Does where you live affect how much you spend on transit? The link between urban form and household transit expenditures in Mexico City

Erick Guerra


Long and expensive transit trips burden millions of households in many low- and middle-income cities. Geography likely plays an important role. In Mexico City, suburban households earn 30% less than urban households, have 40% longer commutes, and spend nearly twice as much per transit trip. This paper examines the relationship between where households live in Mexico City and how much they spend on transit using a large metropolitan household travel survey matched to measures of the built environment. Transit expenditures vary systematically with neighborhood population density, land-use diversity, municipal job density, street network density, and distance to the metro and urban center. These relationships are complex and nonlinear but robust with the inclusion of household income, size, and structure. They are also relatively strong with job density, destination diversity, distance to the metro, and population density being as strongly correlated with transit expenditures as household income. In dollar values, the savings associated with more convenient household locations are substantial and in the same ballpark as total metro fare revenues and a back-of-the-envelope estimate of the total daily external costs of suburban congestion.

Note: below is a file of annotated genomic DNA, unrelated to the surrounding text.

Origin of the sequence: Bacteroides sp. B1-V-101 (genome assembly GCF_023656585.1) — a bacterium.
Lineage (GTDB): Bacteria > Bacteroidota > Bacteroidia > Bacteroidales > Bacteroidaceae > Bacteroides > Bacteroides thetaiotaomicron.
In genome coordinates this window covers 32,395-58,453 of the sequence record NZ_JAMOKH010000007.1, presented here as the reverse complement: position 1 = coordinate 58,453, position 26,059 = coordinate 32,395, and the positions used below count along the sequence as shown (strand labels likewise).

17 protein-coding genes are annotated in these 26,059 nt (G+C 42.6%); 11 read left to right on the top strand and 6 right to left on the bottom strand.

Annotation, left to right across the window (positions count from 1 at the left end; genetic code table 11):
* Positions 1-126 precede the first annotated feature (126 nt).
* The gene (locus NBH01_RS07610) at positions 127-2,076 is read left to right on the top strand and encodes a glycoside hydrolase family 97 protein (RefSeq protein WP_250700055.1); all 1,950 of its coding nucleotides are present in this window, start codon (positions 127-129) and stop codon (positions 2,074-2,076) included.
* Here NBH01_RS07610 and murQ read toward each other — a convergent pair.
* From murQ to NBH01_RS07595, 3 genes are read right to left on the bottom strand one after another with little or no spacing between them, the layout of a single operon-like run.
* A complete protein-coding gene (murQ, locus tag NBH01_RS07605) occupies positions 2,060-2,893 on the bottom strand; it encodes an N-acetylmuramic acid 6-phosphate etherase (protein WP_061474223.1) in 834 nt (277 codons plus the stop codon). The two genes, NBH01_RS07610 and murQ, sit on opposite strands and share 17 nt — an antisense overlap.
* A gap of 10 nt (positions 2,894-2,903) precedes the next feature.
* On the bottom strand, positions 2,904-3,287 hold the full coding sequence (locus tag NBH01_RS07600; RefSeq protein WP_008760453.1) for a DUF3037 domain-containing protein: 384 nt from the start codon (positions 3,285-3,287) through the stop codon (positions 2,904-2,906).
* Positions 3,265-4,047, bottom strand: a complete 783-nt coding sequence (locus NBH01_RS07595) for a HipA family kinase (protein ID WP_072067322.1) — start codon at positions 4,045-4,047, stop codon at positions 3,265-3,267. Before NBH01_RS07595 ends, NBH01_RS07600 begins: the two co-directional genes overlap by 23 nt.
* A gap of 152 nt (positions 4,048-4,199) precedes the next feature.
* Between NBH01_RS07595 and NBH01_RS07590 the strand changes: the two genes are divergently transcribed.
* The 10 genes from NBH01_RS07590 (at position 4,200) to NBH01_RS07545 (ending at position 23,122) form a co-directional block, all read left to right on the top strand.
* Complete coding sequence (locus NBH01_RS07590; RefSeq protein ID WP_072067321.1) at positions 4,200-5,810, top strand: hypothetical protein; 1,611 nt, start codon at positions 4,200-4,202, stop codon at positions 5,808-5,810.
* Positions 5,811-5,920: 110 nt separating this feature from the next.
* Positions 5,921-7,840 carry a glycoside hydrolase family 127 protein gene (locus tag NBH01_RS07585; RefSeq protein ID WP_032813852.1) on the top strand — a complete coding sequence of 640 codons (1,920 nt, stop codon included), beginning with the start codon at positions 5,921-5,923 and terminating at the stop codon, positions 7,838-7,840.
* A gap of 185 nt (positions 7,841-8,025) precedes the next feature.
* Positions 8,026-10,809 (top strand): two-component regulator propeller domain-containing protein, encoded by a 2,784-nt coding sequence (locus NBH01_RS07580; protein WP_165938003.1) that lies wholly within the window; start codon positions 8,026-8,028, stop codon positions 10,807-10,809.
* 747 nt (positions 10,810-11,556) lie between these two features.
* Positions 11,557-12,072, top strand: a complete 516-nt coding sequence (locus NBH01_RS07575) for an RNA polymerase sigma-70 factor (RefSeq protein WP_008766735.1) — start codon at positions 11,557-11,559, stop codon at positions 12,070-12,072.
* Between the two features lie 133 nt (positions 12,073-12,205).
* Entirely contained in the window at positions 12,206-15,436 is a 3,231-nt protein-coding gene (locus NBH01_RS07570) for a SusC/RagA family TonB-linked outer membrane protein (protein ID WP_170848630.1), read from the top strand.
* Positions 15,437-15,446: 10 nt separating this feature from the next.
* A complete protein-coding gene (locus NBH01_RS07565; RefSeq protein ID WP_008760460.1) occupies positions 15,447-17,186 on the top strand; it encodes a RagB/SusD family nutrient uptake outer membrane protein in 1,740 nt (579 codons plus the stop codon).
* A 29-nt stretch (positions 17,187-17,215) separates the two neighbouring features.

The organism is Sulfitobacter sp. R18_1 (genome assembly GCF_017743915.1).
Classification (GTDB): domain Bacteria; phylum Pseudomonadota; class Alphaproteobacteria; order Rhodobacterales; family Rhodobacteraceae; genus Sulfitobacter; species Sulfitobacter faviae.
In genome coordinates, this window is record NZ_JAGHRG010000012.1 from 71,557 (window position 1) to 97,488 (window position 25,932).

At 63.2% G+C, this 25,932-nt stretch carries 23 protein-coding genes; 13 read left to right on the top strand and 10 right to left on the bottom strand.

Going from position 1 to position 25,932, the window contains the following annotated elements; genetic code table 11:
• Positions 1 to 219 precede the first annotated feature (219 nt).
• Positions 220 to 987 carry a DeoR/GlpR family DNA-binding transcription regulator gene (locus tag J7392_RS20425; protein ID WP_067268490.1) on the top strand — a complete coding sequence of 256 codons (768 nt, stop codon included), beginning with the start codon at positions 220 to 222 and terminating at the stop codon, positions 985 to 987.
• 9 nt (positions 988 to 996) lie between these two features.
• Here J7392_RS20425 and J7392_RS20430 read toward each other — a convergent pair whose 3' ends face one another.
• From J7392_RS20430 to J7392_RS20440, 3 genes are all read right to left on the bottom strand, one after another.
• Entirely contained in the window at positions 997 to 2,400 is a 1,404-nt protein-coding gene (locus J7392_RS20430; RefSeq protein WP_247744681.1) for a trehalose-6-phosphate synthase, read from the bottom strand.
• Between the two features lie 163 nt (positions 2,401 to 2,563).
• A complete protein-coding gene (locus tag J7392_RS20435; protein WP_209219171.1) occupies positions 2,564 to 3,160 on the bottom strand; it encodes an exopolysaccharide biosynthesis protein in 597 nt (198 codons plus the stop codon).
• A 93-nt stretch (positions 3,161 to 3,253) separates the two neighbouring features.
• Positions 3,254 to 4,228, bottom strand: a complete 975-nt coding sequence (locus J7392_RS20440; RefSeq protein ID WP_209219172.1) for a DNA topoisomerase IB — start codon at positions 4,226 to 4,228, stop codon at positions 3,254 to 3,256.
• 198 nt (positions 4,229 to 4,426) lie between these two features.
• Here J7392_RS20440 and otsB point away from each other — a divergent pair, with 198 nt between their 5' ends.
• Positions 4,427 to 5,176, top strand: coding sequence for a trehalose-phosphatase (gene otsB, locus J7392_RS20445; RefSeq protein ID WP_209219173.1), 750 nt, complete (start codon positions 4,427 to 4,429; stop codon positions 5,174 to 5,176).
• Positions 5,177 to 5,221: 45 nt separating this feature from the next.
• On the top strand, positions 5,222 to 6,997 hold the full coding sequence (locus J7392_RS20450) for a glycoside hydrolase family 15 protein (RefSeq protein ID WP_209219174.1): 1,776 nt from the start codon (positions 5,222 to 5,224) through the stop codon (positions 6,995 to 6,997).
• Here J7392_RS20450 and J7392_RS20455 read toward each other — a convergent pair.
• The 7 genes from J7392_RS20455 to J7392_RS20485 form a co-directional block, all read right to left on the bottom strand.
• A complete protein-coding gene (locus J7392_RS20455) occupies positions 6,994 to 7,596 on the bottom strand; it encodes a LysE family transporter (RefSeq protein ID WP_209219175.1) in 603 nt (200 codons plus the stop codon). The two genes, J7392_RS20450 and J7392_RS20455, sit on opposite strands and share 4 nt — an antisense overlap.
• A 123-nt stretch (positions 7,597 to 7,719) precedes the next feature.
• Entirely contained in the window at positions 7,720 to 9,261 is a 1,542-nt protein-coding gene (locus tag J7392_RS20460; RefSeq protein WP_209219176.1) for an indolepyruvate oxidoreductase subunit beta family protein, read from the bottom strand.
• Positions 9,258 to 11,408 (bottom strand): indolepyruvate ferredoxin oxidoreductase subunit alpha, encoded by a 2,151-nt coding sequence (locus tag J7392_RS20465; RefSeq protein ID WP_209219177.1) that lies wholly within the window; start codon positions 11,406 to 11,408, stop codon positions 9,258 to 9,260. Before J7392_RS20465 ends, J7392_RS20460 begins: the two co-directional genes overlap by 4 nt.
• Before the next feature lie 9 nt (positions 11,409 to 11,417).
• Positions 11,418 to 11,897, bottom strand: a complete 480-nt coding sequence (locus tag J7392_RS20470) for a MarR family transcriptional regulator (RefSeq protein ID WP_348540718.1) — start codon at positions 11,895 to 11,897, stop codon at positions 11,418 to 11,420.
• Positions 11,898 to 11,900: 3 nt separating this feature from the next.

transit, built environment, travel costs, urban form, Mexico City

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